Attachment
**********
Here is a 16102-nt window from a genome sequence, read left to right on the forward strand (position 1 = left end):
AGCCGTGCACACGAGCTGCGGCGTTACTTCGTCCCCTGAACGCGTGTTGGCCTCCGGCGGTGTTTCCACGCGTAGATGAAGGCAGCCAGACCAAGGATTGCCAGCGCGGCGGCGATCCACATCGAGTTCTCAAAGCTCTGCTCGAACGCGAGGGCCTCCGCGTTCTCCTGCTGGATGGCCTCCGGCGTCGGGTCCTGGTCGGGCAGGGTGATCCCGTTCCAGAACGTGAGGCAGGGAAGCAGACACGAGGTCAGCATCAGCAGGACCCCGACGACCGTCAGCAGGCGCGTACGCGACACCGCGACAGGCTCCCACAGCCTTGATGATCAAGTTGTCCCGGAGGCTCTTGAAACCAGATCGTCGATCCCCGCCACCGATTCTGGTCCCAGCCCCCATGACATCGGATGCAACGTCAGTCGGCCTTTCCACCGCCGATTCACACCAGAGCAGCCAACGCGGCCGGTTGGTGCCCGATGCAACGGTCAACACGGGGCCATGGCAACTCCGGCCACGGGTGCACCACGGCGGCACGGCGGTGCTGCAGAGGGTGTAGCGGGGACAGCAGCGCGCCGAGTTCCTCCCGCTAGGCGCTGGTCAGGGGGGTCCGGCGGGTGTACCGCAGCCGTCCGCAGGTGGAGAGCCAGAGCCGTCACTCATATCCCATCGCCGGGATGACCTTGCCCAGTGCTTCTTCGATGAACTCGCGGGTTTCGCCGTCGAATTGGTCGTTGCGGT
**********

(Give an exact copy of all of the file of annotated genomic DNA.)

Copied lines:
Here is a 16102-nt window from a genome sequence, read left to right on the forward strand (position 1 = left end):
AGCCGTGCACACGAGCTGCGGCGTTACTTCGTCCCCTGAACGCGTGTTGGCCTCCGGCGGTGTTTCCACGCGTAGATGAAGGCAGCCAGACCAAGGATTGCCAGCGCGGCGGCGATCCACATCGAGTTCTCAAAGCTCTGCTCGAACGCGAGGGCCTCCGCGTTCTCCTGCTGGATGGCCTCCGGCGTCGGGTCCTGGTCGGGCAGGGTGATCCCGTTCCAGAACGTGAGGCAGGGAAGCAGACACGAGGTCAGCATCAGCAGGACCCCGACGACCGTCAGCAGGCGCGTACGCGACACCGCGACAGGCTCCCACAGCCTTGATGATCAAGTTGTCCCGGAGGCTCTTGAAACCAGATCGTCGATCCCCGCCACCGATTCTGGTCCCAGCCCCCATGACATCGGATGCAACGTCAGTCGGCCTTTCCACCGCCGATTCACACCAGAGCAGCCAACGCGGCCGGTTGGTGCCCGATGCAACGGTCAACACGGGGCCATGGCAACTCCGGCCACGGGTGCACCACGGCGGCACGGCGGTGCTGCAGAGGGTGTAGCGGGGACAGCAGCGCGCCGAGTTCCTCCCGCTAGGCGCTGGTCAGGGGGGTCCGGCGGGTGTACCGCAGCCGTCCGCAGGTGGAGAGCCAGAGCCGTCACTCATATCCCATCGCCGGGATGACCTTGCCCAGTGCTTCTTCGATGAACTCGCGGGTTTCGCCGTCGAATTGGTCGTTGCGGT